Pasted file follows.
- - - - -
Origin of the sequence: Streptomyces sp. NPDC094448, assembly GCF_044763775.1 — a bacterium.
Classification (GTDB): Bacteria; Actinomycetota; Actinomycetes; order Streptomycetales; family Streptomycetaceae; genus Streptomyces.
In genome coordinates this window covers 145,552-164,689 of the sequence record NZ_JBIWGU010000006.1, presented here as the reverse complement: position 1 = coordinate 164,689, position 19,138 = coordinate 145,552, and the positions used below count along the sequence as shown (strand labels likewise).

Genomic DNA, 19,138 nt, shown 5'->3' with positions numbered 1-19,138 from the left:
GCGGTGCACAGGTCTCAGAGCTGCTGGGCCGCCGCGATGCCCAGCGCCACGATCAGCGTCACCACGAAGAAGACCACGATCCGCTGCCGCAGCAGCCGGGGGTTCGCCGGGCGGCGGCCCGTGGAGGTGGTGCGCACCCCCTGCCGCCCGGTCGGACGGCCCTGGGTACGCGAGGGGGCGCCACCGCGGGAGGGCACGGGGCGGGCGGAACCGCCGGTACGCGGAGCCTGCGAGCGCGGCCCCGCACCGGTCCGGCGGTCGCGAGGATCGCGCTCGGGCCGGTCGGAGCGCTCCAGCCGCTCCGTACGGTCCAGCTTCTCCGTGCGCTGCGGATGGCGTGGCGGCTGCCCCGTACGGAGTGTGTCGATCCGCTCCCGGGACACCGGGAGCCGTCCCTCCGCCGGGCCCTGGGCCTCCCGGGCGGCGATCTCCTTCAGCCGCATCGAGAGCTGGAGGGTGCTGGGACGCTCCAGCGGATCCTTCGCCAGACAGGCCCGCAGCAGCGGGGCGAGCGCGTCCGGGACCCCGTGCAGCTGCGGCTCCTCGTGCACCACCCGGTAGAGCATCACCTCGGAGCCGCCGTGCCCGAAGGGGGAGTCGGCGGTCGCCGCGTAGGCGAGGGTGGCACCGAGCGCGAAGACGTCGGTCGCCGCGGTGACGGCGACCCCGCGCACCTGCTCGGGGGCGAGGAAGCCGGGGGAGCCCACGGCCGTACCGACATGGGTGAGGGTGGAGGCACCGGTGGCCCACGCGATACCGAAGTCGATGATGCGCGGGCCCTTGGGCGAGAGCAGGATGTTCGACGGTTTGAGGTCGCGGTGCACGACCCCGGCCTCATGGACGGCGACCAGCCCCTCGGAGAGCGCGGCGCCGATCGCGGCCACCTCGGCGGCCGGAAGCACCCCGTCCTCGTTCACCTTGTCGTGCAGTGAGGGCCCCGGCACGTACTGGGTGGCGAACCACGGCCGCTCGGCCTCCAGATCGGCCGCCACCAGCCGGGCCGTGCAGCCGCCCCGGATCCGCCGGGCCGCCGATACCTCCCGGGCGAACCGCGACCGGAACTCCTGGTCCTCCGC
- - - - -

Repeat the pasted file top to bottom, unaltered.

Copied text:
Origin of the sequence: Streptomyces sp. NPDC094448, assembly GCF_044763775.1 — a bacterium.
Classification (GTDB): Bacteria; Actinomycetota; Actinomycetes; order Streptomycetales; family Streptomycetaceae; genus Streptomyces.
In genome coordinates this window covers 145,552-164,689 of the sequence record NZ_JBIWGU010000006.1, presented here as the reverse complement: position 1 = coordinate 164,689, position 19,138 = coordinate 145,552, and the positions used below count along the sequence as shown (strand labels likewise).

Genomic DNA, 19,138 nt, shown 5'->3' with positions numbered 1-19,138 from the left:
GCGGTGCACAGGTCTCAGAGCTGCTGGGCCGCCGCGATGCCCAGCGCCACGATCAGCGTCACCACGAAGAAGACCACGATCCGCTGCCGCAGCAGCCGGGGGTTCGCCGGGCGGCGGCCCGTGGAGGTGGTGCGCACCCCCTGCCGCCCGGTCGGACGGCCCTGGGTACGCGAGGGGGCGCCACCGCGGGAGGGCACGGGGCGGGCGGAACCGCCGGTACGCGGAGCCTGCGAGCGCGGCCCCGCACCGGTCCGGCGGTCGCGAGGATCGCGCTCGGGCCGGTCGGAGCGCTCCAGCCGCTCCGTACGGTCCAGCTTCTCCGTGCGCTGCGGATGGCGTGGCGGCTGCCCCGTACGGAGTGTGTCGATCCGCTCCCGGGACACCGGGAGCCGTCCCTCCGCCGGGCCCTGGGCCTCCCGGGCGGCGATCTCCTTCAGCCGCATCGAGAGCTGGAGGGTGCTGGGACGCTCCAGCGGATCCTTCGCCAGACAGGCCCGCAGCAGCGGGGCGAGCGCGTCCGGGACCCCGTGCAGCTGCGGCTCCTCGTGCACCACCCGGTAGAGCATCACCTCGGAGCCGCCGTGCCCGAAGGGGGAGTCGGCGGTCGCCGCGTAGGCGAGGGTGGCACCGAGCGCGAAGACGTCGGTCGCCGCGGTGACGGCGACCCCGCGCACCTGCTCGGGGGCGAGGAAGCCGGGGGAGCCCACGGCCGTACCGACATGGGTGAGGGTGGAGGCACCGGTGGCCCACGCGATACCGAAGTCGATGATGCGCGGGCCCTTGGGCGAGAGCAGGATGTTCGACGGTTTGAGGTCGCGGTGCACGACCCCGGCCTCATGGACGGCGACCAGCCCCTCGGAGAGCGCGGCGCCGATCGCGGCCACCTCGGCGGCCGGAAGCACCCCGTCCTCGTTCACCTTGTCGTGCAGTGAGGGCCCCGGCACGTACTGGGTGGCGAACCACGGCCGCTCGGCCTCCAGATCGGCCGCCACCAGCCGGGCCGTGCAGCCGCCCCGGATCCGCCGGGCCGCCGATACCTCCCGGGCGAACCGCGACCGGAACTCCTGGTCCTCCGC